A Sheldon H. Solow-led New York realty company sued Citigroup Inc. (C:US), JPMorgan Chase & Co. (JPM:US), Bank of America Corp. (BAC:US) and several other banks for allegedly conspiring to manipulate the U.S. dollar Libor rate.
In a complaint filed today in federal court in Manhattan, 7 West 57th Street Realty Co. accused the banks of falsely reporting to the British Bankers Association interest rates at which the lenders themselves were able to borrow money day to day, causing the BBA to set an “artificial” London Interbank Offered Rate for trillions of dollars worth of transactions including bank loans and municipal bonds.
Claiming those acts resulted in Solow having to pay a judgment of more than $100 million, the real estate developer’s company is accusing the banks of racketeering conspiracy, violation of federal antitrust laws for which he’d be entitled to trebled damages and breach of a New York state law governing the free exercise of business and commerce.
Also named as defendants in the lawsuit are Royal Bank of Scotland Group Plc, which this month agreed to pay $612 million to U.S. and U.K. regulators to resolve Libor manipulation claims, Barclays Plc, the U.K.-based bank that in June agreed to pay 290 million pounds ($454 million), and UBS AG, which in December was fined 1.4 billion Swiss francs ($1.5 billion) by U.S., U.K. and Swiss regulators for its rate-rigging role.
Solow, who assigned his claims to 7 West according to the complaint, “purchased and subsequently pledged a portfolio of over $450 million worth of high-grade (typically insured and pre-funded) municipal bonds as collateral for Libor denominated loans.”
While Libor was artificially inflated, Citigroup declared Solow’s portfolio to be inadequate security, declared a default and seized and sold that collateral at “artificially low prices,” the real estate firm alleged, compelling Solow to pay a judgment in excess of $100 million last year.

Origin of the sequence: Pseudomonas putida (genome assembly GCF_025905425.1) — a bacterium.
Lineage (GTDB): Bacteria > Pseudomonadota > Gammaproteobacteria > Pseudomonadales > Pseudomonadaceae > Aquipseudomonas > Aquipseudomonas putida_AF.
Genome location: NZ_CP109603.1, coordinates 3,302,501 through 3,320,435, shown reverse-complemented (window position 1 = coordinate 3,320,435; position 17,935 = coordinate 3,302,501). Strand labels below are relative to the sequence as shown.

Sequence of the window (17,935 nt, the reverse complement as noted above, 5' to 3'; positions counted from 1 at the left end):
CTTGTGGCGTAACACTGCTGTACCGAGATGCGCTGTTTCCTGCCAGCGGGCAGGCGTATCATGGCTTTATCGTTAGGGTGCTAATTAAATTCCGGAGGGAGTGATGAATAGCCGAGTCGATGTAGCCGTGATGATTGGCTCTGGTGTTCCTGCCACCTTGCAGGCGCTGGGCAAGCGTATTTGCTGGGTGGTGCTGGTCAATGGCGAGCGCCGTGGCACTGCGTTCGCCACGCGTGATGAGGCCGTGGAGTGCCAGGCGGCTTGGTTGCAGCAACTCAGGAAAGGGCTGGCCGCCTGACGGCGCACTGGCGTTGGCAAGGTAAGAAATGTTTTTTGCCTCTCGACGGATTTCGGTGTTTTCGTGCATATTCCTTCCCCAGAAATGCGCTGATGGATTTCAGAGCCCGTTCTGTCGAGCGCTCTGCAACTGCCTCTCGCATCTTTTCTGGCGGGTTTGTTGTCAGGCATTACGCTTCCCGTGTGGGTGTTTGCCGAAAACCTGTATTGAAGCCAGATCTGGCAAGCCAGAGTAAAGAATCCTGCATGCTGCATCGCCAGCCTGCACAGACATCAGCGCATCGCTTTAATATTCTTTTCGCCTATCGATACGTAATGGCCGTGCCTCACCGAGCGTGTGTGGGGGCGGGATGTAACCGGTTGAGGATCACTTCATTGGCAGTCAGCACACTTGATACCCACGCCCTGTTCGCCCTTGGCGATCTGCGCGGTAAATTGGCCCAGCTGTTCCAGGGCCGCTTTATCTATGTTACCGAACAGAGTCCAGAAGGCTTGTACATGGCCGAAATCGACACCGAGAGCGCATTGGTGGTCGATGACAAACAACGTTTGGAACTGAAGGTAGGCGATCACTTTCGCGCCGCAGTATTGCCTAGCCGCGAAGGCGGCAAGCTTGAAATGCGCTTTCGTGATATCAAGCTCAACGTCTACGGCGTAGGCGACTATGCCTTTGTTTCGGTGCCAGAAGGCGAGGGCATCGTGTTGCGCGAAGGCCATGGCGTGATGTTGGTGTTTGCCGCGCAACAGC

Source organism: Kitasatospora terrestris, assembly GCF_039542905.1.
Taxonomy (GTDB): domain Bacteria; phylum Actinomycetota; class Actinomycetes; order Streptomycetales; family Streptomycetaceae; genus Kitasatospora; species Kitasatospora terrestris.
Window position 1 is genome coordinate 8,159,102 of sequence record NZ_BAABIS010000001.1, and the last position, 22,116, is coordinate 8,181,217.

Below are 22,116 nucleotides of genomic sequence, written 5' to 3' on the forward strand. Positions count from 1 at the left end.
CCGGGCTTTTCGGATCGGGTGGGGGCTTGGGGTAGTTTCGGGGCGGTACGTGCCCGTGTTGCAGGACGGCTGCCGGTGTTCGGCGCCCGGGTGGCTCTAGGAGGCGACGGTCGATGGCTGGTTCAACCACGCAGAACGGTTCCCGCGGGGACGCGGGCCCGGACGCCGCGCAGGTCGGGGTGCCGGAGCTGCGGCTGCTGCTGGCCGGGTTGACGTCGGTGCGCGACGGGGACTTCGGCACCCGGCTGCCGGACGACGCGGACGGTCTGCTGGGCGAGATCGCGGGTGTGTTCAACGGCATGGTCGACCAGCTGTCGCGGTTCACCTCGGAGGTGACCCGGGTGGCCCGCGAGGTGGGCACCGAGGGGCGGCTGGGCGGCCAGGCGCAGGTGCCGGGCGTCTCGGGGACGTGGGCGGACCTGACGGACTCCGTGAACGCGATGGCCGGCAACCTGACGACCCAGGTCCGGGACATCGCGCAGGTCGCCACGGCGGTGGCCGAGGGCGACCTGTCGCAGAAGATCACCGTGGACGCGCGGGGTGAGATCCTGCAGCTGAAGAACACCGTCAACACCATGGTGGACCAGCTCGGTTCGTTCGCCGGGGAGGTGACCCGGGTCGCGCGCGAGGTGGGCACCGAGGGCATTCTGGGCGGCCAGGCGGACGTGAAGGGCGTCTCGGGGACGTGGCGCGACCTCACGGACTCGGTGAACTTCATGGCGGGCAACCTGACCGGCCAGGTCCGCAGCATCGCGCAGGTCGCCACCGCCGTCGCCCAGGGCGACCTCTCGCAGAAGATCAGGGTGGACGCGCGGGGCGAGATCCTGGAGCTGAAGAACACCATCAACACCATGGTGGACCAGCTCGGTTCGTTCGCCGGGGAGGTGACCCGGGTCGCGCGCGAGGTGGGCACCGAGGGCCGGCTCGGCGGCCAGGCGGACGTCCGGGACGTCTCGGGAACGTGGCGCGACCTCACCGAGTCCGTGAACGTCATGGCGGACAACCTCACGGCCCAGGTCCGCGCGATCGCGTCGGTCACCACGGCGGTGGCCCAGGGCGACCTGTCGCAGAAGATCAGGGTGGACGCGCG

The developer paid that money without then knowing of the banks’ alleged rate manipulation, according to the complaint.
Asked in a telephone interview today why his client assigned his claims to his business, Solow’s attorney Andrew Hayes replied, “We’re trying to keep the focus where it should be, which is Libor.”
Jennifer Zuccarelli, a spokeswoman for New York-based JPMorgan Chase, didn’t immediately respond to a telephone message seeking comment on the allegations.
Danielle Romero-Apsilos, a spokeswoman for New York-based Citigroup, and Lawrence Grayson, a spokesman for Charlotte, North Carolina-based Bank of America, declined to comment on the allegations.
The case is 7 West 57th Street Realty Co. LLC v. Citigroup Inc., 13-cv-0981, U.S. District Court, Southern District of New York (Manhattan).
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